Back to top

'Shush if you dare speak' cautions Amjad Hussain on the politics of blasphemy

Scholars would struggle to find a single verse in the Holy Quran or the Sunnah and the Sira of the Prophet (pbuh) to justify the blasphemy law, let alone a death sentence for it.

Apologists would say that Islam is frequently attacked from hostile groups and Muslims are ‘easy game’ and venerable to insults and ridicule and laws are thus enacted to defend the Sacred. They point towards the recent mischief and blasphemies of Salmon Rushdie, Taslima Nasrin, the Dutch cartoonist Kurt Westergaard and the Jyllands-Postern controversy just to mention a few. On the other hand it is proposed that heresy and blasphemy are trivial allegations often made by zealots who feel intellectually insecure and their narrow mindedness only leads the way to a latter day Inquisition.

In any case, it is argued that these laws are testimony to religious intolerance and a form of legalised persecution against innocent people who happen to disagree with orthodoxy. Such measures therefore curtail freedom of speech and pose a threat to civil liberties.

Of course as with any law it can be open to misuse; sadly this happens with alarming frequency as in the case of Pakistan’s blasphemy laws where people found it convenient to ‘fix’ anyone they have a grudge against. Naturally minorities such as the Shi’ites, the Ahmedis and the Christians are always prime suspects and find themselves tangled in the mist of sectarianism instigated by mischievous elements.

Since the law came into force in 1986 some 1300 people were charged, overwhelmingly Muslims. However analysis shows Ahmedis and Christians are intentionally targeted. The only ‘victims’ in such cases are the accused themselves because a person’s ‘intent’ is not taken into account with such allegations. It may be possible that anyone could inadvertently say or write something that others would find offensive and blasphemous.

Tragically this is just what happened in the case of Muhammad Samiullah a 17 year college student who unconsciously wrote ‘remarks’ on an exam paper that have landed him in jail. The case of Aysia Bibi, a Pakistani Catholic woman accused of insulting the Prophet Mohammed as she interacted with other field workers is well known. She was sentenced to death last year and her case made international headlines.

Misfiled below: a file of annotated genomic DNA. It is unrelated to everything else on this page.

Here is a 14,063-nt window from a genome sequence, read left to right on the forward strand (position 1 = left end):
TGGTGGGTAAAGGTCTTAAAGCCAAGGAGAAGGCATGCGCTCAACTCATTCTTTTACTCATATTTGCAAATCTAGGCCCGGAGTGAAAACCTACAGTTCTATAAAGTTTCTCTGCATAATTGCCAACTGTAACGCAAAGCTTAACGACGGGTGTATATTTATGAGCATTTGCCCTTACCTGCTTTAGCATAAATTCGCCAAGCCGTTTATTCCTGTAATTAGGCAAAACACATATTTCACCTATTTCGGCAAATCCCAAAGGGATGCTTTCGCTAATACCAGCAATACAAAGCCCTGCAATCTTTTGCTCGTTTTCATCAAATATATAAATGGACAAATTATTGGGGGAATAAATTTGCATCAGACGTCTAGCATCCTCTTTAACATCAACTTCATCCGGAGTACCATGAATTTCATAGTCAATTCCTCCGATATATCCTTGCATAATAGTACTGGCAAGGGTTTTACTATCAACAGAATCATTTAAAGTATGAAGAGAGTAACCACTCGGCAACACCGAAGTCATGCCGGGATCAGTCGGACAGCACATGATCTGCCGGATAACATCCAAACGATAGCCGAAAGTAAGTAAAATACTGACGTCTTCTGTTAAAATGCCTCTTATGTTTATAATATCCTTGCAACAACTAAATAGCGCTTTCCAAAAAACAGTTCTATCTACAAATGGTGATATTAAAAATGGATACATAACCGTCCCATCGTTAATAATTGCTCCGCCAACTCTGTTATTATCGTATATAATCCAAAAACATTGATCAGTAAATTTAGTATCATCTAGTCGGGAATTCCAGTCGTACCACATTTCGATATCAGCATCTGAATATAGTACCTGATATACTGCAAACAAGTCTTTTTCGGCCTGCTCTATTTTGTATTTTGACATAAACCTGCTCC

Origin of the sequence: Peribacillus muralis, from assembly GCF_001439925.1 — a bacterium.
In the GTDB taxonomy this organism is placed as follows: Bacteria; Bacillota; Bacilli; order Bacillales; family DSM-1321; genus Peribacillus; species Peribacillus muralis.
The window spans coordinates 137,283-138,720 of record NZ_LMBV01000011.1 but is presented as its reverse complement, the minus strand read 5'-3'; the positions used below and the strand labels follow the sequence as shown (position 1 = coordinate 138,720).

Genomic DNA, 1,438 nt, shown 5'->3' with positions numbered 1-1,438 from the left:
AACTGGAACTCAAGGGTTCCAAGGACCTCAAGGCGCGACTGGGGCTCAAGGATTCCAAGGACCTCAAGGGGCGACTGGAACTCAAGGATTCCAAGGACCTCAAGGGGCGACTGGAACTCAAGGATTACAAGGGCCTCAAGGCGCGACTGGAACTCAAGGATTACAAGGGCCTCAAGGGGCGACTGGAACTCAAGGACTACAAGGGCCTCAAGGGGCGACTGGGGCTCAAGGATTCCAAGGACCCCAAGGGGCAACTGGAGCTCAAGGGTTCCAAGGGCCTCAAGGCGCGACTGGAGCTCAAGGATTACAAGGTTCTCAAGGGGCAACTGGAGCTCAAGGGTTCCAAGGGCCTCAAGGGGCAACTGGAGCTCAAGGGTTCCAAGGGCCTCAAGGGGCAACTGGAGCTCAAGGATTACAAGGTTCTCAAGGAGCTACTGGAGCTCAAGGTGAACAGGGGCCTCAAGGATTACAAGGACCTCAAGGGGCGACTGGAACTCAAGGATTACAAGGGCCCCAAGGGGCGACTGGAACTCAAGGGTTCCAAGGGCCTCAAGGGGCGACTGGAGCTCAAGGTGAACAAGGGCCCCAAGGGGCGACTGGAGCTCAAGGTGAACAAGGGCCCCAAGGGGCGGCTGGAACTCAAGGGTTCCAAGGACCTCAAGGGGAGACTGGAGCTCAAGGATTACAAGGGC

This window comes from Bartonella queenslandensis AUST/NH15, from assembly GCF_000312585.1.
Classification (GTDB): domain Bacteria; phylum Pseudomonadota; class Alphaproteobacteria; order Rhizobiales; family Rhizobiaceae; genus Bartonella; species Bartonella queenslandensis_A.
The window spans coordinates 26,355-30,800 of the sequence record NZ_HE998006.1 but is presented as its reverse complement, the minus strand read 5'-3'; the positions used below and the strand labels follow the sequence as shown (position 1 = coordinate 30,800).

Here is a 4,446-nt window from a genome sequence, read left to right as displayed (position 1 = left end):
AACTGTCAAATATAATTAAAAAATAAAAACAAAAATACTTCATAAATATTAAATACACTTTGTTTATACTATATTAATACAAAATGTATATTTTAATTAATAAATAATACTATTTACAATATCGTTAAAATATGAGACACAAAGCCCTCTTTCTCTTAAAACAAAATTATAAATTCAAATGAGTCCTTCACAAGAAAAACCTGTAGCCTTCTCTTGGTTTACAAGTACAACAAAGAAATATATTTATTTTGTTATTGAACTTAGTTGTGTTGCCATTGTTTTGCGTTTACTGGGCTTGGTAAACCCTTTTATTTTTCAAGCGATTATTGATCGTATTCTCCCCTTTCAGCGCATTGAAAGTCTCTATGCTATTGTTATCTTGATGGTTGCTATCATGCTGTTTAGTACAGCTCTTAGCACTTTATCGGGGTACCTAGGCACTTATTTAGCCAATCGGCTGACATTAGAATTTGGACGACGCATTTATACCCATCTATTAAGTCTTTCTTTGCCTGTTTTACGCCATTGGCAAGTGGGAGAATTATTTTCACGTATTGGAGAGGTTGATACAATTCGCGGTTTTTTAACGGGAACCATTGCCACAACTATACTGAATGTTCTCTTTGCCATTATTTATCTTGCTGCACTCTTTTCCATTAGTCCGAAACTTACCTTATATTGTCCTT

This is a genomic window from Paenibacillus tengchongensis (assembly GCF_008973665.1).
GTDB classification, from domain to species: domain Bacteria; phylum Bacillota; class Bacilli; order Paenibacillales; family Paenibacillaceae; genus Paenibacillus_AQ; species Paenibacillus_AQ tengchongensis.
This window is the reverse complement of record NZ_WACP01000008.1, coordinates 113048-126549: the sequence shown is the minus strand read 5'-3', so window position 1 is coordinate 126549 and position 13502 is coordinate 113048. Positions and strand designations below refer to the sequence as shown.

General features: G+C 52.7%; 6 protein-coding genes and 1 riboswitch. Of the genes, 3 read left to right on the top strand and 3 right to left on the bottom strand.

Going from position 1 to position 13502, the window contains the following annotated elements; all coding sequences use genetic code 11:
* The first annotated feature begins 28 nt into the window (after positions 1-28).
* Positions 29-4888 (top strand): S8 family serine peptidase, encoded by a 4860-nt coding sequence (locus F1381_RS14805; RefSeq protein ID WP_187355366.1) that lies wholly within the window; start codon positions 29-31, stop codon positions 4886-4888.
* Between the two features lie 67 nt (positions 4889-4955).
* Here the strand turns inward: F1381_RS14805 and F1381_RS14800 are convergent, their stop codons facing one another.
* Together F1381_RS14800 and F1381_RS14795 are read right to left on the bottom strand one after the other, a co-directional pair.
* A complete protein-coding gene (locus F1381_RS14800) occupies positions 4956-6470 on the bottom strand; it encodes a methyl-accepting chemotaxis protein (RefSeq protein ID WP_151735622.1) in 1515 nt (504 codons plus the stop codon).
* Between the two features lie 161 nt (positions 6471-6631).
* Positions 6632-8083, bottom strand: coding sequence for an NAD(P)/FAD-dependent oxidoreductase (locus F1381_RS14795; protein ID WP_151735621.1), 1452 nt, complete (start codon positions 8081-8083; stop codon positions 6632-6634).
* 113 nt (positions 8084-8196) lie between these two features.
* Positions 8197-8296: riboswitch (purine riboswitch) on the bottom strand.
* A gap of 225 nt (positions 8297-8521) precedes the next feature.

In January 2011, the then governor of the province of Punjab, Salman Taseer, was murdered by one of his own bodyguard because he intervened in her case and sought a presidential pardon for her, describing the laws as ‘black’. In some quarters, the bodyguard has now become a “hero” for committing what was clearly a cold blooded murder. Another reformist and cabinet Minister for Minorities Shahbaz Bhatti , met a similar tragic fate at the hands of extremist, allegedly terrorist outfit Tehrike-Taliban. He was marked for ‘death’ on the basis of his Christian beliefs and for his commitment to amend the blasphemy laws. A dreadful ‘blow-back’ is how Sherry Rehman’s words describe the Gilani government’s recent appeasement policy towards the extremist fringe, even though the government decided under pressure not to revise these laws.

With threats from the combined forces of religious parties to besiege the federal capital, a parliamentary committee set up to merely ‘look’ into the issue was also suspended. It is apparent that the intellectual discourse in the country is being suffocated and waves of hysteria have come to rule the national psyche.

A number of eminent Muslim scholars including Javed Ghamdi and various rights activists were forced to flee Pakistan fearing for their lives. Others are lying low and include leading parliamentarians and academics who dare speak their minds. A few have already been shot in broad daylight while mosques have been bombed, seminaries and universities attacked, even the shrines of the saints and funeral processions are not spared. In this atmosphere of fear and intimidation the firebrand mullahs are left to rule the roost and rational voices are silenced.

Regrettably religion is all too often misused purely for political purposes - we see this time and again in the Muslim world where an extremist minority holds hostage the progressive and silent majority. In a recent article titled, ‘Welcome to 12th Centaury’ published in the International Business Times Palash Ghosh states that, ‘while the Arab Middle East is in turmoil over attempts to democratise the region and bring it into the 21st century, two thousand miles to the east in Pakistan, reactionary forces have further pushed back the calendar [to the 12th century.]’

He may not be far off - with guns to peoples heads the fanatical mullahs have rigged the current debate on blasphemy so deliberately in a pious way that no one can rationally disagree with the pro’s and con’s of any law be it Islamic or otherwise without being branded an apostate or puppet of the west. It’s troubling to note that no one bothered to mention the opinion of the Council of Islamic Ideology; the government’s own constitutional body on Islamic law is opposed to the death penalty for crimes except those for murder and terror on earth. It is stated in their comprehensive report that they find no other reasoning in Islam to support it for other offences. Prejudice and pressure from hardline elements must not stop us from doing the right thing otherwise we may come to live in a land where the one eyed lead the blind.

Amjad Hussain is a human rights campaigner and advocates freezing the death penalty in the Muslim world.